How Selflessness saved the Warriors Season

There is a stigma around NBA players. 

That stigma doesn't usually include the words selflessness and humble.

But is this these two characterstics that could have just saved the Golden State Warriors season and a chance at winning a championship. Here's how:

If you've been following the NBA Finals you know that the Golden State Warriors have had all they could handle with the Cleveland Cavs in the first three games. The Cavs had obliterated the Warriors league leading offense by holding them below 100 points in 2 out of the first three games of the series.

MVP Stephen Curry had been shooting around 32% from 3-point range and the Warriors didn't look like the same team in the regular season who achieved on of the greatest point differentials in league history. 

Being down 2-1 in the series, Game 4 was a must win for the Warriors who couldn't afford to fall behind 3-1 to Lebron and the Cavs. The Warriors were looking for answers, any kind of spark that would get their team back on track. Here's how they did it:

Good Ideas are the Right Ideas

Going into Game 4 the Warriors coaching staff knew they needed to make a change to have a chance to be competitive. LeBron and the Cavs had stifled their free flowing offense and forced them into a half court game where LeBron could control the pace of the game.

Kerr and his staff had made crucial adjustments throughout the playoffs when things weren't going well and they knew they needed another tweak to get their team back on track offensively. For example in the Western Conference Semis against the Memphis grizzlies, they had Andrew Bogut guard the non-threatening Tony Allen so that he could clog up the lane and slow down the bruising tandom of Mark Gasol and Zach Randolph. This change was suggested by one of Kerr's assistants at the time, and the Warriors changed the momentum of the series en route to a 6 game series win.

Staying true to character, Kerr was once again in search of his next move, and he could have cared less where that advice came from. As the coaching staff was discussing their Game 4 plan, video-scouting specialist Nick U’Ren told Kerr that through he thought they should insert Iguodala and remove Bogut from the starting lineup. 

Kerr discussed this idea with his staff and eventually they decided to make the change. 

Here's the thing:

Kerr's humility was what allowed him to take the advice of a video guy even though he didn't come up with the idea himself. Great leaders don't care where the advice comes from or who gets the credit. Great leaders value everyone's voice as long as it can help the team. 

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The warriors went on to win Game 4 in large part because of their decision to play small against the Cavs. One of Kerr's best qualities as a leader is that he 'knows what he doesn't know'. His ego never gets put ahead of the greater good of the team and ultimately his humility could have saved the Warriors season. To read the original story on Kerr's decision click here. 

When Team > Me 

Andre Iguodala has started every single game in his 10 year NBA career, until this season.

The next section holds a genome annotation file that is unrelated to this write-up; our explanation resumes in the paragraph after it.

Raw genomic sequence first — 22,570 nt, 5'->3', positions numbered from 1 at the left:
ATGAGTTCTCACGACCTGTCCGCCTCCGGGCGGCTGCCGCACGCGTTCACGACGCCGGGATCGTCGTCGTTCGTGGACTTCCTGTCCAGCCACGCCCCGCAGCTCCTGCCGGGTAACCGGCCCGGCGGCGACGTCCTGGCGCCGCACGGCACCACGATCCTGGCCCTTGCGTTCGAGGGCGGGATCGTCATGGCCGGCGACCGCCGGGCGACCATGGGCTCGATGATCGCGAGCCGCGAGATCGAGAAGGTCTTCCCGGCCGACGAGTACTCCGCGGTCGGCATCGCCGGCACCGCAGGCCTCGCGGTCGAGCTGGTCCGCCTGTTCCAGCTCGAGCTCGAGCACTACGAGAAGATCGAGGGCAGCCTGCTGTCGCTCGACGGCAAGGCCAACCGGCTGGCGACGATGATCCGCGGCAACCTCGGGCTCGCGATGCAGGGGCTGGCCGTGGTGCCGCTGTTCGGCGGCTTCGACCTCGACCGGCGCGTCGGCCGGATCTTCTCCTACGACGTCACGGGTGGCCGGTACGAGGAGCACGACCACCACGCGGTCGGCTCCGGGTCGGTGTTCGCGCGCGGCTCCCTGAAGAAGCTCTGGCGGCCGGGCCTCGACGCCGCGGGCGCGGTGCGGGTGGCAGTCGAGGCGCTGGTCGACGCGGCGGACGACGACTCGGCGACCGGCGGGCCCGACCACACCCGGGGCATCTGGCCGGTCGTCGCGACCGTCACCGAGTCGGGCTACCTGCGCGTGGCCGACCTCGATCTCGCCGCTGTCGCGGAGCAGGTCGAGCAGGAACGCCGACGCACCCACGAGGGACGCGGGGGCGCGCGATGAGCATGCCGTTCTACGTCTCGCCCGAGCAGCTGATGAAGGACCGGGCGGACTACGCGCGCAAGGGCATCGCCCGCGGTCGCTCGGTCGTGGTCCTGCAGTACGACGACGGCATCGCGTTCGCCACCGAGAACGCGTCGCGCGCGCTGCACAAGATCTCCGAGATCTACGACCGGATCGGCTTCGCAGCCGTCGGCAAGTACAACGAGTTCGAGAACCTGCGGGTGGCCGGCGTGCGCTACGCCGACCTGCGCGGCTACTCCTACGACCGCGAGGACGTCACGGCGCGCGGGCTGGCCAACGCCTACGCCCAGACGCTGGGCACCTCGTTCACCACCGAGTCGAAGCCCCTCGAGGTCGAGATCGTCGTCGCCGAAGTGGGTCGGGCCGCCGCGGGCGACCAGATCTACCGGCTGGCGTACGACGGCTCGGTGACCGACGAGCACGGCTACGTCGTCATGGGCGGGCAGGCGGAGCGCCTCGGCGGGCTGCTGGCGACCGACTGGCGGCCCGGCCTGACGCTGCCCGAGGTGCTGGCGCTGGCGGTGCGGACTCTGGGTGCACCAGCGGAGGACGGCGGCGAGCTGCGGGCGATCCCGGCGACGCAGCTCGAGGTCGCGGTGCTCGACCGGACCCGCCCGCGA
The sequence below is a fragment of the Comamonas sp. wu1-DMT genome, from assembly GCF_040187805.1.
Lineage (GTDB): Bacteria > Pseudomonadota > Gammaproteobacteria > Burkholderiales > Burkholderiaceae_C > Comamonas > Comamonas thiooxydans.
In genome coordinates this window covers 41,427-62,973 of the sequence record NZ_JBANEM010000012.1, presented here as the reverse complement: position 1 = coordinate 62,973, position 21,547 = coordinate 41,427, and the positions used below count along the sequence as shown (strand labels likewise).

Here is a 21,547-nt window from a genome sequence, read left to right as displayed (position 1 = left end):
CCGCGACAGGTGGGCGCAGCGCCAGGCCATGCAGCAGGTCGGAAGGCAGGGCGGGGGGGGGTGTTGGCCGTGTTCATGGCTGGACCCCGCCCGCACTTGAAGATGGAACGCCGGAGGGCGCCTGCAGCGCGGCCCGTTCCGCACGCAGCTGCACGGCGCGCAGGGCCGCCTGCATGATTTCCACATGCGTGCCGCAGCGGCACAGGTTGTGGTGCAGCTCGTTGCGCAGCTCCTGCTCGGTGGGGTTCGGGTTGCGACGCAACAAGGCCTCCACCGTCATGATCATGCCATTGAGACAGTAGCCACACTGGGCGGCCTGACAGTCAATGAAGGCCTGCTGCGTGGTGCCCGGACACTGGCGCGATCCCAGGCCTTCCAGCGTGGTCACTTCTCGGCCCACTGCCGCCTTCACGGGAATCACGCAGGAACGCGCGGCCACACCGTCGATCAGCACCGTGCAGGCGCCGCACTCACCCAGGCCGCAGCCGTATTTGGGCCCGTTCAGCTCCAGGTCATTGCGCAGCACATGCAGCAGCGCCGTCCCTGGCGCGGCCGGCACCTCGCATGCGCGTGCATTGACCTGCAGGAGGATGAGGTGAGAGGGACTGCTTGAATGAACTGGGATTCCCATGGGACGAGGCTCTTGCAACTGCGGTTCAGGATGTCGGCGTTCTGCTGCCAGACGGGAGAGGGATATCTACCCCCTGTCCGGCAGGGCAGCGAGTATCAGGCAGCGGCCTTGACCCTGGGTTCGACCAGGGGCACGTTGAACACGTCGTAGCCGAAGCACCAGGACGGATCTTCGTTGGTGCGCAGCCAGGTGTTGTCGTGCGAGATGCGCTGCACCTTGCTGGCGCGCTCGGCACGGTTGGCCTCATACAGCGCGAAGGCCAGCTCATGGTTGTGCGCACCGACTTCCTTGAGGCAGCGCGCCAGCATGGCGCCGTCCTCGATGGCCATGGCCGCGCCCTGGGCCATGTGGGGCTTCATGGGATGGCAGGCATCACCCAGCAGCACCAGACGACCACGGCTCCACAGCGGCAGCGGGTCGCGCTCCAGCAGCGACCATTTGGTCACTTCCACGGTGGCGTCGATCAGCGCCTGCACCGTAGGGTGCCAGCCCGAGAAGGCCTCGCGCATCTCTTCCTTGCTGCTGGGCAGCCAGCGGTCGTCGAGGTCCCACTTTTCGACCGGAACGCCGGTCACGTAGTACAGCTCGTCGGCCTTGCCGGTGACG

Iguodala has been a consummate fixture in the starting lineups of whatever team he has played on since he stepped into the NBA. At the beginning of this season, Kerr saw that the only way for him to raise the ceiling on his team's potential was to replace Iguogala in the starting lineup with Harrison Barnes. 

As Kerr describes it, he thought that Barnes development as a player would need to accelerate if they were going to have a chance to win the title and that Iguodala could give the second unit a calming presence off the bench. He also wanted to limit Iguodala's minutes as the All-Star was approaching his 31st birthday. 

Kerr approached Iguodala towards the end of training camp for what would be a series of difficult conversations with the veteran. Ultimately, Iguodala bought into Kerr's reasoning and decided to accept his role as a non-starter. "Iggy" never complained or caused a stir about his "demotion" and was the consummate professional as the Warriors obliterated the rest of the league during the regular season. 

Iguodala's chance to step back into the spotlight came in Game 4 of the NBA Finals. Kerr inserted him into the starting lineup for the first time all season and Iggy gave Kerr a masterful performance with 22 points, 8 rebounds, and a +/-16 in 39 minutes of play.

How easy would it have been for Iguodala to sulk or pout about his situation? 

He has been one of the best players in the NBA for nearly a decade and he could have used that leverage to demand a trade or cause dissension for the rest of his teammates. Instead Iggy did what great leaders do: they live in the moment and strive for excellence in every situation. Iguodala stayed ready and his selflessness very easily could have won this Warriors team a championship. 

Sometimes championships are not won and lost on the floor, they are won and lost in the locker room. Steve Kerr and Iguodala made decisions to put team ahead of themselves, and those decisions might be the key to unlocking the Warriors first championship in nearly 40 years.

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